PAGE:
Drink Tea -- Your Skin May Thank You for It Later
WebMD News Archive
April 5, 2001 -- Whether you enjoy a glass of tea or not, your skin may appreciate its medicinal effects. That's right. Researchers are investigating the natural properties of caffeine in tea to keep sun-damaged skin from becoming skin cancer.
Another group of scientists has developed an artificial enzyme that repairs sun-damaged DNA. Both treatments take advantage of the fact that skin cancer develops years or even decades after sun-induced skin damage occurs.
Skin cancer, the most common form of cancer, accounts for fully half of new cancer diagnoses in Western populations. More than a million new cases of skin cancer are reported in the U.S. every year. Although skin cancer usually develops later in life, most sun-induced damage, which is a major cause of skin cancer, happens earlier in life.
At the annual meeting of the American Association for Cancer Research, held last week in New Orleans, U.S. researchers reported that caffeine applied directly to the skin reversed sun-induced damage in mice.
"We've been studying the effects of green and black tea on chemically induced cancer and ultraviolet light-induced cancer in mice, particularly UVB light [from the sun]," senior author Allan H. Conney, PhD, tells WebMD. Conney is director of the Laboratory for Cancer Research at Rutgers University College of Pharmacy in Piscataway, N.J.
In previous studies, Conney and colleagues determined that green and black tea prevented sun-induced skin cancer when given orally to mice. The caffeine in the tea, they found, was the active component inhibiting cancer growth. Specifically, they found that caffeine increases skin cell death, suggesting injured skin cells die before cancer has a chance to develop in them.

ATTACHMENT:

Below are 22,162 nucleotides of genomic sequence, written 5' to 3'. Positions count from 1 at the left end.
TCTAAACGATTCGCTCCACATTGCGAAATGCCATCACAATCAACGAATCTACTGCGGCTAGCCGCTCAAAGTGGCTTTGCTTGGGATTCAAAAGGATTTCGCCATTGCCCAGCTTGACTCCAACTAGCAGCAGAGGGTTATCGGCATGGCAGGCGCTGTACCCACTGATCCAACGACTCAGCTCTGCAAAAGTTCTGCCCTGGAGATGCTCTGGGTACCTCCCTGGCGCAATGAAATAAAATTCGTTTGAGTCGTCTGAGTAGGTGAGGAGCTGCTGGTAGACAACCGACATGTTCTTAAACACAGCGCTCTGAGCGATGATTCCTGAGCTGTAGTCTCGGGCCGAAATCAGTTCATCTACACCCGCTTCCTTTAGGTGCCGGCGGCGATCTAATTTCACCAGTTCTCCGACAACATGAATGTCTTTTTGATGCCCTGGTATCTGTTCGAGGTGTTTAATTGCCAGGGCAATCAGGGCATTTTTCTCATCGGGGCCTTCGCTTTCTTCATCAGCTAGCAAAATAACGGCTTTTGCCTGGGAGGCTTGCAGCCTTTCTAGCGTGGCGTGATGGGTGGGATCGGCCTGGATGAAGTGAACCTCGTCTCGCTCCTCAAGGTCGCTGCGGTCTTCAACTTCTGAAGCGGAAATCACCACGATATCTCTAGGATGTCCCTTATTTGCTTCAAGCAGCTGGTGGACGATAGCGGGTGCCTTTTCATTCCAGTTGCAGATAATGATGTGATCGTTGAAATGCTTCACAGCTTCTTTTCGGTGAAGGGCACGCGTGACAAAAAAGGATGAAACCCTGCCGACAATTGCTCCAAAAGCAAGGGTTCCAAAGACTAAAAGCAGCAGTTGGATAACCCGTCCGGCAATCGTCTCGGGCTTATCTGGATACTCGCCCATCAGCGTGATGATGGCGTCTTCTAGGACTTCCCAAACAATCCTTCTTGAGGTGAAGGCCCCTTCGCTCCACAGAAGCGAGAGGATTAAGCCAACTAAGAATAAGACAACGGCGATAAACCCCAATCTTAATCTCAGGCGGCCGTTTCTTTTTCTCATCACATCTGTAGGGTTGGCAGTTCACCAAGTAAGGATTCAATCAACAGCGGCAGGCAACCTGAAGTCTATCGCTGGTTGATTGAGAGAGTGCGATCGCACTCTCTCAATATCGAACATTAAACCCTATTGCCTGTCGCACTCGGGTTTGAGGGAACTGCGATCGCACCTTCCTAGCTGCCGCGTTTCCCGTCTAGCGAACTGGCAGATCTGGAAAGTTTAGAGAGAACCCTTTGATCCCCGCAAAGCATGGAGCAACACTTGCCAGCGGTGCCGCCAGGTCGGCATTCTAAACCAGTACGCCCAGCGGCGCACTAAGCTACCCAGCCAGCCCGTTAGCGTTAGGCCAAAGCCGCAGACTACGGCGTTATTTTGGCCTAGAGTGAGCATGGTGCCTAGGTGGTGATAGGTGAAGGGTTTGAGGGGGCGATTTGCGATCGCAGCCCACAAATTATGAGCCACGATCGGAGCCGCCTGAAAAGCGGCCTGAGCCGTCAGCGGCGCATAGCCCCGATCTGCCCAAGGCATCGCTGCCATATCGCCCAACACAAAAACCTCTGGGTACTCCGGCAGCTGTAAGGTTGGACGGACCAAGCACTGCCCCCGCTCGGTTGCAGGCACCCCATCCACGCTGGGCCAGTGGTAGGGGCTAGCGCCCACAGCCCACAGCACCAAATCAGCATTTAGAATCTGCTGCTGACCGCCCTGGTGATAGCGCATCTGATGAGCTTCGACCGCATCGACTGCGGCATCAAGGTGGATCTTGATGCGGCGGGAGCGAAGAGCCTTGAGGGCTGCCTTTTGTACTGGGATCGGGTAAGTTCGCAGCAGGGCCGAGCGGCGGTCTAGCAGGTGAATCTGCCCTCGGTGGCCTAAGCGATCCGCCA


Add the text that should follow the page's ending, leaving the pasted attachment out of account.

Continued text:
Conney's team also found that oral caffeine increases levels of a special gene that is involved in suppressing tumor growth.
In their new study, Conney and colleagues investigated whether caffeine applied directly to sun-damaged skin would increase the death of damaged skin cells in mice.
"We exposed [mice] to UVB and then after the UVB exposure, we applied caffeine topically," he says. "We didn't want to have caffeine act as a sunscreen or work by some other mechanism because we wanted to explore what the biological effect of caffeine was immediately after exposure." They found that the topical caffeine did increase skin cell death.
Next, Conney and colleagues will look at whether topical caffeine prevents skin cancer from developing in mice exposed to UVB. Hopefully, within a year they will proceed with studies evaluating the effects of caffeine on sun-damaged human skin.
"These are only studies in mice, and whether [caffeine] has potential in human [skin cells] or not I don't know," Conney says.
In another study presented this week in San Diego at the annual meeting of the American Chemical Society, researchers report that they have produced an artificial enzyme that repairs DNA damage in skin cells that is caused by the sun.